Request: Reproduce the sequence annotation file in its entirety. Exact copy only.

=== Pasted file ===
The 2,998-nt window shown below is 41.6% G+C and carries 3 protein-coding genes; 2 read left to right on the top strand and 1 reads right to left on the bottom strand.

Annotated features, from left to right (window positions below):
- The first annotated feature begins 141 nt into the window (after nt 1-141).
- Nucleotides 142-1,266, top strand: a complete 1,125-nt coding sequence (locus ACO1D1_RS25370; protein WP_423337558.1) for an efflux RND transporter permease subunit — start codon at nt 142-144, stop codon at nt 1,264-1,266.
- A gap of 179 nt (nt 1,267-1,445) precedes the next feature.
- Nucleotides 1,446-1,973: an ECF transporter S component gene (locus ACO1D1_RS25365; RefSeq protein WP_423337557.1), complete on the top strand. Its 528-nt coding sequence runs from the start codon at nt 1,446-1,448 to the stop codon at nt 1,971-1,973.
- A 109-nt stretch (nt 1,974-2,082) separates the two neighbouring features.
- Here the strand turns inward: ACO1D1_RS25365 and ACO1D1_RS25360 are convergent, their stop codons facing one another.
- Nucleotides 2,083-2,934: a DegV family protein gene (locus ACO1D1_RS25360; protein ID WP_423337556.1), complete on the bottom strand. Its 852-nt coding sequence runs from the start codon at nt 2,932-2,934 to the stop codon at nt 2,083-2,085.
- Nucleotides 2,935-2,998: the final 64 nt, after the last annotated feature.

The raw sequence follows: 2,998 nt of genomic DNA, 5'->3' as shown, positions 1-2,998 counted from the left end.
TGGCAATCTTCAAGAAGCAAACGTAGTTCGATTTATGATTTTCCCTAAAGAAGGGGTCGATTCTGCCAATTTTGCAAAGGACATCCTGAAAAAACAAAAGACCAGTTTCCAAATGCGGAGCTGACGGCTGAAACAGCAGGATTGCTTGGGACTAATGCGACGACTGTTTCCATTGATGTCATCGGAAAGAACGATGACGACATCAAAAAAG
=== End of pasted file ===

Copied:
The 2,998-nt window shown below is 41.6% G+C and carries 3 protein-coding genes; 2 read left to right on the top strand and 1 reads right to left on the bottom strand.

Annotated features, from left to right (window positions below):
- The first annotated feature begins 141 nt into the window (after nt 1-141).
- Nucleotides 142-1,266, top strand: a complete 1,125-nt coding sequence (locus ACO1D1_RS25370; protein WP_423337558.1) for an efflux RND transporter permease subunit — start codon at nt 142-144, stop codon at nt 1,264-1,266.
- A gap of 179 nt (nt 1,267-1,445) precedes the next feature.
- Nucleotides 1,446-1,973: an ECF transporter S component gene (locus ACO1D1_RS25365; RefSeq protein WP_423337557.1), complete on the top strand. Its 528-nt coding sequence runs from the start codon at nt 1,446-1,448 to the stop codon at nt 1,971-1,973.
- A 109-nt stretch (nt 1,974-2,082) separates the two neighbouring features.
- Here the strand turns inward: ACO1D1_RS25365 and ACO1D1_RS25360 are convergent, their stop codons facing one another.
- Nucleotides 2,083-2,934: a DegV family protein gene (locus ACO1D1_RS25360; protein ID WP_423337556.1), complete on the bottom strand. Its 852-nt coding sequence runs from the start codon at nt 2,932-2,934 to the stop codon at nt 2,083-2,085.
- Nucleotides 2,935-2,998: the final 64 nt, after the last annotated feature.

The raw sequence follows: 2,998 nt of genomic DNA, 5'->3' as shown, positions 1-2,998 counted from the left end.
TGGCAATCTTCAAGAAGCAAACGTAGTTCGATTTATGATTTTCCCTAAAGAAGGGGTCGATTCTGCCAATTTTGCAAAGGACATCCTGAAAAAACAAAAGACCAGTTTCCAAATGCGGAGCTGACGGCTGAAACAGCAGGATTGCTTGGGACTAATGCGACGACTGTTTCCATTGATGTCATCGGAAAGAACGATGACGACATCAAAAAAG